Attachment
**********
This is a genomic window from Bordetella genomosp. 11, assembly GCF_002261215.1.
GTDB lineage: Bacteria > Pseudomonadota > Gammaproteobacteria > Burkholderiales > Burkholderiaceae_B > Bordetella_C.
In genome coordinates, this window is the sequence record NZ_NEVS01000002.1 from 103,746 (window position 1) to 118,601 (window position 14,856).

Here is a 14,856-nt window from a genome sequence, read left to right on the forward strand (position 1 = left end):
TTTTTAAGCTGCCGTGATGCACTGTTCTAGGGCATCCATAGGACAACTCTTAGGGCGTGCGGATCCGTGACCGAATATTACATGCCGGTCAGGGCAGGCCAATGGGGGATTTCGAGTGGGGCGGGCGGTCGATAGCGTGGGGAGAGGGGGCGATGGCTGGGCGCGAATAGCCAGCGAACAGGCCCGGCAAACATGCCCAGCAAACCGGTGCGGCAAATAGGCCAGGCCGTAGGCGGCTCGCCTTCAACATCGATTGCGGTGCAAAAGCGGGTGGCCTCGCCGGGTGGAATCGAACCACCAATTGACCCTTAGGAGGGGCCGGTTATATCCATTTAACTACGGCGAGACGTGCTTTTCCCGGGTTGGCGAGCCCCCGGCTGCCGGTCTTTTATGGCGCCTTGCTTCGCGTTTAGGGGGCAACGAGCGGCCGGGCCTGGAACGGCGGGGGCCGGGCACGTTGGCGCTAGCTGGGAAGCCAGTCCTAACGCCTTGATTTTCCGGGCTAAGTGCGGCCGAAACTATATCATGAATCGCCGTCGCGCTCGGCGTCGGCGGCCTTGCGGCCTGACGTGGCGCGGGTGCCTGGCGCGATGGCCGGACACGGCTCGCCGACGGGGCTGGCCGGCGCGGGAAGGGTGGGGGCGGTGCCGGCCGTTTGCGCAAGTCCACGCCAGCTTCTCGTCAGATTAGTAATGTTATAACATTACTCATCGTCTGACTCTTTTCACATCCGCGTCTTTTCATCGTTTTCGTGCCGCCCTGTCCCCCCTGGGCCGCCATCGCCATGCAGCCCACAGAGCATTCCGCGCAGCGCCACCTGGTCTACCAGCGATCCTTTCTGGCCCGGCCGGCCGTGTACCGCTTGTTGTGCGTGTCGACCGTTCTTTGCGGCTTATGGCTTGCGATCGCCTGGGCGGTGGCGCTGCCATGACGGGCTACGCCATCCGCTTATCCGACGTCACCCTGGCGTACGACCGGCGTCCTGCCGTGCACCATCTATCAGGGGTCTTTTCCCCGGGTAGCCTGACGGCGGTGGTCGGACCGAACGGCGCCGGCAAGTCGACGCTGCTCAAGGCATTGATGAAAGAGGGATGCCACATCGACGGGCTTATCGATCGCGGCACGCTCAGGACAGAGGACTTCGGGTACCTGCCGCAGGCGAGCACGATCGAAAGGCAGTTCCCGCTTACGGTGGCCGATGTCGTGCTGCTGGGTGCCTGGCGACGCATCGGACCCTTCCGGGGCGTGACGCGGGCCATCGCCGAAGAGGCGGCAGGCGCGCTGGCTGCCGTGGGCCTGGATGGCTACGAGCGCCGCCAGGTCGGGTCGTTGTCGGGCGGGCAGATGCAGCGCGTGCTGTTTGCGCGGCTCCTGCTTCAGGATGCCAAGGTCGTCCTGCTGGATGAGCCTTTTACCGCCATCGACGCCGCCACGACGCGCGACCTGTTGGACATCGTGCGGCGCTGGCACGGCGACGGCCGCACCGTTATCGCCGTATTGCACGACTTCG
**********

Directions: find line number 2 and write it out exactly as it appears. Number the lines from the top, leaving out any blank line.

GTDB lineage: Bacteria > Pseudomonadota > Gammaproteobacteria > Burkholderiales > Burkholderiaceae_B > Bordetella_C.